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S & H International Concert Review

Composer Portrait: Sir Harrison Birtwistle, Miller Theatre, Columbia University, New York City, December 5, 2003 (BH)

Carmen arcadiae mechanicae perpetuum (1977-78)

Silbury Air (1977)

Theseus Game for large ensemble with 2 conductors (United States premiere) (2002)

Alarm Will Sound

Alan Pierson, conductor

Music In Action

Christine Myers, conductor


On an icy, blizzard-ridden night in Manhattan, Alarm Will Sound considerably raised the temperature inside Miller Theatre with a fiery tribute to Sir Harrison Birtwistle, whose throbbing rhythms seem ideally suited for the group’s energy. Its kinetically engaging conductor, Alan Pierson, led the first two scores from memory, with precise, clearly articulated downbeats that could serve as a model for aspiring conductors.

Carmen arcadiae (the title a tribute to Paul Klee) is formed from "six mechanisms which are juxtaposed many times without any form of transition," and like much of Birtwistle’s music, explores carefully conceived rhythmic patterns that rub up against each other in nervous marriages. If Klee is the muse, the piece might be viewed as his painting, "The Twittering Machine," gone utterly out of control. As the work’s ruthless momentum kicked into high gear, the musicians seemed almost delighted in the effect, playing with the work’s jostling chunks of sound.

Contrary to its pastoral-sounding title, Silbury Air seems more like a menacing nightmare. The title refers to Silbury Hill, a mysterious, prehistoric five-acre mound in Wiltshire, and the music displays a similar sober, inscrutable quality. After a softly oscillating beginning, the ritualistic mood begins to set in, with constantly shifting tempi making an uneasy, ever-changing landscape. The piece ends with four stark harp chords, here played with stinging authority by Bridget Kibbey.

The word "labyrinth" is often used in describing Birtwistle’s work, and it’s an apt one. Just as if one were lost in a real-life maze, it’s difficult to perceive the whole of Theseus Game after a single hearing, but its craft and deception are compelling. Even though it was written twenty-five years after the two works on first half of the program, it seems to be engulfed by rhythms that eventually overtake the persons presenting it.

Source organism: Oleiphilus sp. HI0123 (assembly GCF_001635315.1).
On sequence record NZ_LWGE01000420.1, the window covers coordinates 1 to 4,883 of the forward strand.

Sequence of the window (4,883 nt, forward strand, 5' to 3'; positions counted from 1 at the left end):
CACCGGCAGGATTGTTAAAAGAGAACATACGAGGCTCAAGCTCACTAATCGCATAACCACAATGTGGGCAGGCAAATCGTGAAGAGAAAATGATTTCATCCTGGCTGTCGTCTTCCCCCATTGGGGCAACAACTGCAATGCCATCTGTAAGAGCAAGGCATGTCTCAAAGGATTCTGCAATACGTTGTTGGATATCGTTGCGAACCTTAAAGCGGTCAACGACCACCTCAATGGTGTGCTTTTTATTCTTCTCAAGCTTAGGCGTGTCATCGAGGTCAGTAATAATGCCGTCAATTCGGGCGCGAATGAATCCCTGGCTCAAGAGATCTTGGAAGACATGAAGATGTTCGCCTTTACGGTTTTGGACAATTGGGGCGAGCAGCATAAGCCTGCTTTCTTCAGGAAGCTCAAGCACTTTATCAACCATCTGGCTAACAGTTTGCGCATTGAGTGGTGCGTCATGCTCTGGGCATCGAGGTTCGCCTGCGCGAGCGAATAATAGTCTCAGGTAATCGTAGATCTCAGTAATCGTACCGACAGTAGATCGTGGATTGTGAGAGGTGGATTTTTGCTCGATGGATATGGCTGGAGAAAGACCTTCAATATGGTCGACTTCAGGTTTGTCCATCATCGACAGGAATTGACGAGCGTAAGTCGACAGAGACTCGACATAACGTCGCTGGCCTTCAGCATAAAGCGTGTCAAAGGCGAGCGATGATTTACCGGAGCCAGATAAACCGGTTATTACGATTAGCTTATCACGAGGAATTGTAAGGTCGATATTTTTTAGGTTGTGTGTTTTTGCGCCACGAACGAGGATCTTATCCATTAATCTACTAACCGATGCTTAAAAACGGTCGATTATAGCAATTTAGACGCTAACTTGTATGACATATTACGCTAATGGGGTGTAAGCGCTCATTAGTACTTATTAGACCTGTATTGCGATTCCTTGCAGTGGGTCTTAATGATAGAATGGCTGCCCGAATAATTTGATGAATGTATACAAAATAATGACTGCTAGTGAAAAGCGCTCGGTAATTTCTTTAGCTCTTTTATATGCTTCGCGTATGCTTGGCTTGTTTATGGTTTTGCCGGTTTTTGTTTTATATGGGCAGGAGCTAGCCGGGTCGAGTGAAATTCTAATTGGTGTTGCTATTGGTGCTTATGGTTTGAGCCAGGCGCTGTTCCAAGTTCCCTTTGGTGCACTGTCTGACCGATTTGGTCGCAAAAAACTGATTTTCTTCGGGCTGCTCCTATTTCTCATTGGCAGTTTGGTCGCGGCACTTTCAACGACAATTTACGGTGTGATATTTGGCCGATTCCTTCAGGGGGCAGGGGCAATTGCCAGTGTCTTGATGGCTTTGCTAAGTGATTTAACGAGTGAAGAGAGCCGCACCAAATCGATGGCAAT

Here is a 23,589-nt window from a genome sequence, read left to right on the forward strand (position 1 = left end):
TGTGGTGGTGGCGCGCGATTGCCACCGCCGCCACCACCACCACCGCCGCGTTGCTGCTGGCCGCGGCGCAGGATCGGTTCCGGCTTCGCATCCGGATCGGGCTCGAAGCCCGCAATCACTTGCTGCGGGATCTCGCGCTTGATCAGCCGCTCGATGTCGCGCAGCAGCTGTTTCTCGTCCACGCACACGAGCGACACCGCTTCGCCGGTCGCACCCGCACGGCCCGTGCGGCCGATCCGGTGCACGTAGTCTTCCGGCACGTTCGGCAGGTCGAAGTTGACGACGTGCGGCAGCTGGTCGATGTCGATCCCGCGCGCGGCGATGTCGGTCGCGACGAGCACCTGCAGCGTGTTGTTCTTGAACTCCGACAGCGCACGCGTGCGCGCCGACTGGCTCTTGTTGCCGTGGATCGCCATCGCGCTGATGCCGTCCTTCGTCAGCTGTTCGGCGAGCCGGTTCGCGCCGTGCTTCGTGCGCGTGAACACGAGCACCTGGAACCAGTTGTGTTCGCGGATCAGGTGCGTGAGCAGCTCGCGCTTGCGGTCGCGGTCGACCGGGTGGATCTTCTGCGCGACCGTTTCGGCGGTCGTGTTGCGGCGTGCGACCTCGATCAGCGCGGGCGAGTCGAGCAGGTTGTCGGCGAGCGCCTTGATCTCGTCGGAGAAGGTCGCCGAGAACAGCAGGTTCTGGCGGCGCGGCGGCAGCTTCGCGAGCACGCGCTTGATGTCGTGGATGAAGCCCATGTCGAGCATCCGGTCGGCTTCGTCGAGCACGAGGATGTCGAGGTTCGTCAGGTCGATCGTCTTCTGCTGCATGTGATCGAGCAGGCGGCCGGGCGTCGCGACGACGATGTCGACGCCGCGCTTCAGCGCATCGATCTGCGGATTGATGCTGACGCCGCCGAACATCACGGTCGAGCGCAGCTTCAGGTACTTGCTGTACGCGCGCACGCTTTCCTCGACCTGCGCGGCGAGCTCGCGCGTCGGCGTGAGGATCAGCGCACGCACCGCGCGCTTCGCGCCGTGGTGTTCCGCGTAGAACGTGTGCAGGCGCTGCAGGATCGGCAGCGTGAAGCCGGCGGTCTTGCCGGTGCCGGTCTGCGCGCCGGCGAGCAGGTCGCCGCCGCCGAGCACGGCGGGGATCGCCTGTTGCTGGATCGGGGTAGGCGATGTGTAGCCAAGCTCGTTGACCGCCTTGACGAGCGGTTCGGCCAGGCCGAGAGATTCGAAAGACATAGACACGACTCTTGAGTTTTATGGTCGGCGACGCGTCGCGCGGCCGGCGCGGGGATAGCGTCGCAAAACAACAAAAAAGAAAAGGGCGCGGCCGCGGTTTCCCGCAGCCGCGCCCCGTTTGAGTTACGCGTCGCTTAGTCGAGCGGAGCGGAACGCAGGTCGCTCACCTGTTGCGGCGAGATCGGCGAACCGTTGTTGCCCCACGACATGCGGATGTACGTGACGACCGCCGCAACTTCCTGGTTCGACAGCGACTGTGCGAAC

Here the musicians were aligned in rows, creating a block directly facing the audience (think Greek chorus), with the two conductors at far right and far left, and two music stands at center stage. The players of the main ensemble follow each of the two conductors, as indicated in their score.

The intriguing conceit is that individual musicians emerge to carry the melodic line (Theseus’ thread), and in this case, periodically walked up to the front for their solo turns. The spirited Alarm Will Sound musicians were augmented by a dedicated, talented crew of players from Music In Action, a program of the Manhattan School of Music. If nothing else -- and the evening had much more to offer -- it was simply heartening to see music of such complexity tackled with such confidence and aplomb by young performers. Kudos to their conductor, Christine Myers, who collaborated with Pierson in making the 35-minute work hang together. For all the dire comments on the state of classical music, evenings like this one made me feel optimistic and enthusiastic about the possibility of another virtuoso display of Birtwistle in say, another hundred years or so.

This forward-thinking group probably discourages singling out musicians, but in this performance I can’t help but mention violinist Courtney Orlando, Jacqueline Leclair on oboe, and the enthusiastic percussionists Payton MacDonald, Jason Treuting and Lawson White. Seth Brodsky’s imaginative program notes included an 1862 depiction of Theseus and the Minotaur by John Williams Waterhouse, Birtwistle’s diagram of the "pulse labyrinth" used in Silbury Air, and an interview with the composer structured as a kind of parallel universe to the performance, mirroring his gorgeous structures.

Bruce Hodges



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